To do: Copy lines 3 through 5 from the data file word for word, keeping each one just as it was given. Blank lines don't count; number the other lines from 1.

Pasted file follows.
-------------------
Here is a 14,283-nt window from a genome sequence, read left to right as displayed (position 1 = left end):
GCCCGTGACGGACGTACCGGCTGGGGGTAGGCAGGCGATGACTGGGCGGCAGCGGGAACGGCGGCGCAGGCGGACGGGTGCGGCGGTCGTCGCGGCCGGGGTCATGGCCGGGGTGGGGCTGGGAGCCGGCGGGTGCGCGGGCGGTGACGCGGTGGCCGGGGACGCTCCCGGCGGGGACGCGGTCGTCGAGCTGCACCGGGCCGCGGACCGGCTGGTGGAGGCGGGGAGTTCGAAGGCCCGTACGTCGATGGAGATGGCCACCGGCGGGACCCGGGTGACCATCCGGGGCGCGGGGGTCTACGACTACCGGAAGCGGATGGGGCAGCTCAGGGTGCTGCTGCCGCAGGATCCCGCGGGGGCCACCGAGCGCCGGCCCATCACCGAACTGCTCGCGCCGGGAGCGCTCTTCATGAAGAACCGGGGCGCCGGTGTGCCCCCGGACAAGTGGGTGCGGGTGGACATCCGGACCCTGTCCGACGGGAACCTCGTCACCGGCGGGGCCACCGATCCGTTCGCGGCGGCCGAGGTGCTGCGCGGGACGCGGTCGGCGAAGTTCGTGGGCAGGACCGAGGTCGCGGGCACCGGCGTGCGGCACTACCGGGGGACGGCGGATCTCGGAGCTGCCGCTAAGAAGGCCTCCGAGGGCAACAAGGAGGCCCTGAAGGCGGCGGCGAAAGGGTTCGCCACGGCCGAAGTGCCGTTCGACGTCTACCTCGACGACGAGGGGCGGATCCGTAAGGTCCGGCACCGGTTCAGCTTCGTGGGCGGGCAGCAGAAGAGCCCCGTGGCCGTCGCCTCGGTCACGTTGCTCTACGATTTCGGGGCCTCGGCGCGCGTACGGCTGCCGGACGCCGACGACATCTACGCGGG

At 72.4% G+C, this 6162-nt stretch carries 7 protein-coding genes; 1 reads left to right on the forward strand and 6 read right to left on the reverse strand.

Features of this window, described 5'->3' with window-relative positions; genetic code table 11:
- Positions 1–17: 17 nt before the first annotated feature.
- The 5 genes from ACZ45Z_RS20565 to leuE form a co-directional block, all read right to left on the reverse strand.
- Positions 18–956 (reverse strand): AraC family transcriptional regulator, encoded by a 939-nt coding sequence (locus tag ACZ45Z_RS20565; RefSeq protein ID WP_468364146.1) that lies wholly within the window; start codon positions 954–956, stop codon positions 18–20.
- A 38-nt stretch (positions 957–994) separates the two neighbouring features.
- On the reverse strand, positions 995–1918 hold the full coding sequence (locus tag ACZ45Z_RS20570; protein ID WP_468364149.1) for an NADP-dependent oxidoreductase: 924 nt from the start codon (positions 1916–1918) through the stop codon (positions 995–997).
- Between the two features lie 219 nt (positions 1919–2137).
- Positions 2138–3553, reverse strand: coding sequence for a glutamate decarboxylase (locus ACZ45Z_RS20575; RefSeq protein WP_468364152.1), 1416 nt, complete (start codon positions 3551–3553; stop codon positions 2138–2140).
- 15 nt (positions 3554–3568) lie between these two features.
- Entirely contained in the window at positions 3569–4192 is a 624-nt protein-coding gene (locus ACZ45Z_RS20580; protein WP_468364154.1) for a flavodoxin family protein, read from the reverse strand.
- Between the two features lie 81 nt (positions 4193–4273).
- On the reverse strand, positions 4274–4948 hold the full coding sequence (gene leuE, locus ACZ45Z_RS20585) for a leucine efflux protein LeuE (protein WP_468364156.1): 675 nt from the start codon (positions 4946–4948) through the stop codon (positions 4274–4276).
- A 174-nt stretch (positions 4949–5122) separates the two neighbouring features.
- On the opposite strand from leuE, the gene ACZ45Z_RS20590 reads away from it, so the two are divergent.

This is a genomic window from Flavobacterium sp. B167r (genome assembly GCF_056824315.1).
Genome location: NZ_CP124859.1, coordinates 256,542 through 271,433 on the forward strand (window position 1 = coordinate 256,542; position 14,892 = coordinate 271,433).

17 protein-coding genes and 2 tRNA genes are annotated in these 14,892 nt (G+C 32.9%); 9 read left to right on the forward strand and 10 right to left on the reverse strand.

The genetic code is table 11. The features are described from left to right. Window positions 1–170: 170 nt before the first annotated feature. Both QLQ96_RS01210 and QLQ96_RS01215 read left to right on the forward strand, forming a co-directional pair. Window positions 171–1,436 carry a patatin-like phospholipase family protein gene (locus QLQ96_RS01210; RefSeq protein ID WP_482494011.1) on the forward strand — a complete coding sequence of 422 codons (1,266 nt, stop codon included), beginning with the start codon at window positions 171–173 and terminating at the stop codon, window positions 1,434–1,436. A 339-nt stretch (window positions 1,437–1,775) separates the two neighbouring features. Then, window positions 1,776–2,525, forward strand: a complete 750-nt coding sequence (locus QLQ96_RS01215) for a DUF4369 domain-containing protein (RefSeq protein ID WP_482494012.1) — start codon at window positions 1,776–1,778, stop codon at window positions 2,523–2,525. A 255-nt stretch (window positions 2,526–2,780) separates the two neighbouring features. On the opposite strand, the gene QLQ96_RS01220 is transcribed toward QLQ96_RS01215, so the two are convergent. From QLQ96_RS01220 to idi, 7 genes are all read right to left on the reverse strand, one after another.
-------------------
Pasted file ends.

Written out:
At 72.4% G+C, this 6162-nt stretch carries 7 protein-coding genes; 1 reads left to right on the forward strand and 6 read right to left on the reverse strand.

Features of this window, described 5'->3' with window-relative positions; genetic code table 11:
- Positions 1–17: 17 nt before the first annotated feature.